Ginger-Miso-Yuzu Kale Salad

I use the flavors that I picked up from salad spots around the Berkeley college-town to construct this asian-inspired salad: massaged kale with ginger-miso dressing and a hint of yuzu. An easy, delicious, and protein-packed bowl.

This is a salad I would love to have for lunch as a student in UC Berkeley. But of course, I couldn’t have it every day because a bowl would easily cost over 15 dollars. Turns out, you can make it at home for a much cheaper price using simple techniques — and even turn the flavors up a notch!

Ginger-Miso-Yuzu Kale Salad

4 from 8 votes
Recipe by George L. Course: LunchCuisine: AmericanDifficulty: Easy


Prep time


Cooking time



Asian-inspired massaged kale salad with ginger-miso dressing and a hint of yuzu. An easy, delicious, and protein-packed bowl.


  • 500 grams kale (stems & leaves included in weight)

  • 1 tablespoon yuzu extract

  • 6 shiitake mushrooms, sliced

  • 250 grams Japanese seaweed salad, I used store-bought

  • 200 grams purple cabbage, thinly sliced

  • 12 grape tomatoes, halved

  • 20 grams crispy fried shallots (homemade recipe here)

  • Tingly Sweet Potato
  • 1 large sweet potato

  • 1 tablespoon vegetable oil

  • 1/4 teaspoon kosher salt

  • 1/4 teaspoon ground Sichuan pepper (more if you love it)

  • Teriyaki Tofu
  • 200 grams fried tofu/bean curd

  • 1 tablespoon teriyaki sauce (homemade recipe here)

  • Five-Spice Roasted Chickpeas
  • 100 grams dry chickpeas*

  • 1 teaspoon yuzu extract

  • 1/2 teaspoon ground five-spice

  • 1 pinch smoked paprika (optional)

  • 1 pinch kosher salt

  • Ginger Miso Dressing
  • 2 tablespoons light brown miso

  • 2 tablespoons tamari soy sauce

  • 2 tablespoons mirin

  • 3 tablespoons warm water

  • 2 cloves garlic

  • 5 grams fresh ginger, peeled

  • 2 tablespoons toasted sesame oil

  • 3 tablespoons vegetable oil

  • 1 tablespoon chili oil (homemade recipe here)

  • 2 tablespoon yuzu extract

  • 1 pinch red chili powder (optional)


  • Roast the Chickpeas. If using dried chickpeas, first soak them overnight in water (or at least 8 hours), then drain them on a paper towel. If using canned chickpeas, pour them out and drain on a paper towel as well. Pre-heat the oven to 400 degrees F (200 C). Spread chickpeas onto a parchment-lined baking tray (single-layer). Add lemon juice to the chickpeas and toss together to coat, then follow with five-spice and kosher salt. Toss everything again to coat completely. Roast chickpeas for around 25 minutes, or until crispy & golden-brown.
  • Roast the Sweet Potato. Cut the sweet potato in half, then into equally thick half-moon shaped slices (skin still on). Toss potato slices with vegetable oil, kosher salt and ground Sichuan pepper. Spread sweet potato slices onto a parchment-lined baking tray, then place it to the same oven (400 F or 200 C). Roast for around 30 minutes, or until tender to a parring knife.
  • Cook the Shiitake Mushrooms. Heat up a tiny bit of oil in a pan on medium-heat and fry mushroom slices until tender. Season with salt & pepper to taste, and set aside.
  • Make Teriyaki Tofu. Cut fried tofu/bean curd into evenly-sized cubes, then add them to a bowl along with 1-2 tablespoons of teriyaki sauce. Let the teriyaki sauce flavor soak into the tofu for at least 5 minutes (longer the better). Heat up a pan (no oil) on medium-high heat, and fry the tofu cubes. Let the tofu cubes sit in the pan without disturbing, so they get nicely charred & lightly crispy on the outside. Fry until all sides are evenly browned and set aside.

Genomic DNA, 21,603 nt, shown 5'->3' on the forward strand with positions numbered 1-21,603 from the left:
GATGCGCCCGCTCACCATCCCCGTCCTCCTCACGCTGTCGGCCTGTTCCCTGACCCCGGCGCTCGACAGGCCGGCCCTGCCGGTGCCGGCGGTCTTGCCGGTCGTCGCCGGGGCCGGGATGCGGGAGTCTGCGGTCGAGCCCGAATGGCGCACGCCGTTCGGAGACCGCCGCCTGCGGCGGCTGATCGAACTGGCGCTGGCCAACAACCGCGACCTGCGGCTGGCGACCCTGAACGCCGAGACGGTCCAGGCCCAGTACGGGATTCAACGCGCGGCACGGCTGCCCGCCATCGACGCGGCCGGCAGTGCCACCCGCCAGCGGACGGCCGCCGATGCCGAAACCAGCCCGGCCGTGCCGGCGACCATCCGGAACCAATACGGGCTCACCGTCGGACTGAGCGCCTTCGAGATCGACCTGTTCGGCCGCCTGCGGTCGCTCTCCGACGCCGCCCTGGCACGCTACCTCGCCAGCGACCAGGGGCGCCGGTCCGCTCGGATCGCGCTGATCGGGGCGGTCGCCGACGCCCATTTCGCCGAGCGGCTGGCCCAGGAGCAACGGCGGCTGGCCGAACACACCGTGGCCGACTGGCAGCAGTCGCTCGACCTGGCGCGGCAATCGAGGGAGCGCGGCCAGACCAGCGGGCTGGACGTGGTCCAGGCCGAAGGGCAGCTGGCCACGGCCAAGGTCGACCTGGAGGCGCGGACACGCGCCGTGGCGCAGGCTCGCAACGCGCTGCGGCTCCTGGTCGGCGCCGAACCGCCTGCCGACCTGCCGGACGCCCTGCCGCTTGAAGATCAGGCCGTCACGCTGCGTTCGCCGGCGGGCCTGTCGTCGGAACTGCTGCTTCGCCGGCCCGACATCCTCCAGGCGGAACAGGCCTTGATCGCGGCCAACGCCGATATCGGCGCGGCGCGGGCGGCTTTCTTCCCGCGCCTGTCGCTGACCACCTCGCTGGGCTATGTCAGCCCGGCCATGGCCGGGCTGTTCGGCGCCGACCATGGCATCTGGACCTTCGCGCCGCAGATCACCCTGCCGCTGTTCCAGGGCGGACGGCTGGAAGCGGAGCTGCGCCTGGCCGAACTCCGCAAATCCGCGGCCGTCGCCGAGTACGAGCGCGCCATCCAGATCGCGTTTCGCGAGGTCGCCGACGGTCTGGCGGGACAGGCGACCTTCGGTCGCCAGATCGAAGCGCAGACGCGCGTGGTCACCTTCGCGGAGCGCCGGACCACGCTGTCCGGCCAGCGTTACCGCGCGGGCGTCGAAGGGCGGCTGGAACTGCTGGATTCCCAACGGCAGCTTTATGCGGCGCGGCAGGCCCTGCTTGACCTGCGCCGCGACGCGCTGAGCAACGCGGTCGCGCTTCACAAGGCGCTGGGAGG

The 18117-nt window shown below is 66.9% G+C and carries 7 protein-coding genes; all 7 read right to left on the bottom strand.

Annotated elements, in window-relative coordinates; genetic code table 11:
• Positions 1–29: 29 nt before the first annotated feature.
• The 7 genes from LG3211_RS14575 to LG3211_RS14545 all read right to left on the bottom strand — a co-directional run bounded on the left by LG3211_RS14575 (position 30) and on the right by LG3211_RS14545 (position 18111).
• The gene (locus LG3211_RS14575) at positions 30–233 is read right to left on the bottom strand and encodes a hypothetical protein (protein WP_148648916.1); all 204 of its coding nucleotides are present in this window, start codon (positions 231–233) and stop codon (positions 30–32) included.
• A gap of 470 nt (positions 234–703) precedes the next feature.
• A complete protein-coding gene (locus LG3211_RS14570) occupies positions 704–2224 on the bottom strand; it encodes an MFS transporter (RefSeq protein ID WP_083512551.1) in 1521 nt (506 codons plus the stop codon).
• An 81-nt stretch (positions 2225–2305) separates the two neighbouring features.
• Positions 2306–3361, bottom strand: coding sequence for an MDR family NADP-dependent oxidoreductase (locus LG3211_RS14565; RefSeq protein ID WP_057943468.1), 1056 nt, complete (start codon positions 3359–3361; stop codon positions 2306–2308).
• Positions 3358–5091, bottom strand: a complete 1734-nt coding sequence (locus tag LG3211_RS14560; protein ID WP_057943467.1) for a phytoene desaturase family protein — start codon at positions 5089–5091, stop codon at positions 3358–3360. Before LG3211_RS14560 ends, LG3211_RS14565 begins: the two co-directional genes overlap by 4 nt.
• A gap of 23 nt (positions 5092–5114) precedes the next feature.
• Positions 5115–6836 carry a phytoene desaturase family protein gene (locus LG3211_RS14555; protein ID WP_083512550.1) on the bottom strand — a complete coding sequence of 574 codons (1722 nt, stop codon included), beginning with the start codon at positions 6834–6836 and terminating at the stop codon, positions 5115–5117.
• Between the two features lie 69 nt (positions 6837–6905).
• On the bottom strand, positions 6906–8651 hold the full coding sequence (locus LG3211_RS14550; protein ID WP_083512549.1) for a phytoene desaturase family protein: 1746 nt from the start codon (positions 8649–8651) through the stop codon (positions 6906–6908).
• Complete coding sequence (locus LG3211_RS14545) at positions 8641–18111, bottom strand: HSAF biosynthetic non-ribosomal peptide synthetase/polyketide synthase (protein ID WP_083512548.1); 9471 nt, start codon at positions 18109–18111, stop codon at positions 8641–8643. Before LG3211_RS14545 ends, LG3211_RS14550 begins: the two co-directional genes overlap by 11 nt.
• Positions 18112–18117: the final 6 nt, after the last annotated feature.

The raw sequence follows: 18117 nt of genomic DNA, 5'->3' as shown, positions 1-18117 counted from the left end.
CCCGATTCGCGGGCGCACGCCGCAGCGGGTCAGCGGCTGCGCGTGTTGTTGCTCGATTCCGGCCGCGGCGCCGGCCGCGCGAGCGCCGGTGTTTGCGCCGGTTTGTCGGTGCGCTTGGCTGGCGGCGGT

• Prepare Ginger-Miso Dressing. In a food processor, first combine garlic, ginger, miso, tamari, mirin, yuzu extract (or rice vinegar), and warm water. Blend until everything is combined, then continue to blend while adding toasted sesame oil, vegetable oil, and chili oil through the feed tube. If your blender does not have a feed tube, just add one type of oil at a time and blend in-between each addition. Once emulsified and smooth, taste and adjust seasoning as desired. Add a touch of chili powder if desired.
  • Prepare Massaged Kale. Once the kale has been rinsed & dried, run your fingers along the kale stalks to separate green leaves from the stem. Note: you don’t have to remove all parts of the stem, just the extra thick stalks). Cut kale leaves into bite-sized pieces if they aren’t already. Add the leaves to a large bowl along with 1 tablespoon of lemon juice and a generous pinch of kosher salt. Use your hands to massage the kale leaves until they are just slightly wilted and tenderized (but not turned into mush).
  • Assembly. Prepare other vegetables as instructed, as well as any additional toppings. In the serving plate of choice, toss kale with the dressing, then arrange all toppings on top. Finish with extra dressing and enjoy immediately.


  • Order of Action. In order to minimize time (for college students/interns), the order you prepare everything is as follows: 1) prepare everything that needs roasting. 2) prepare everything that needs cooking (so they have time to cool down). 3) prepare greens and additional toppings.
  • Yuzu Extract. For those who do not like the taste of yuzu, you can substitute it 1:1 with lemon juice.
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Rosa D
2 years ago

Is the Abura-age same as the tofu curd? I bought them both for 2 different dishes, and kind of look the same diferent package and size, even though I bought a different store, and brand. Anyhow, I’ve been on a roll for a couple weeks 2-3 times x week cooking some of your dishes, which I never cooked something elaborate outside a saturday OR sunday, not both! Everything is so delicious! Before I found you on Tiktok, the only Asian food I ate was from a restaurant or bakery. Crispy Mongolian Tofu.. game changer! So are the sweet bean rolls!… Read more »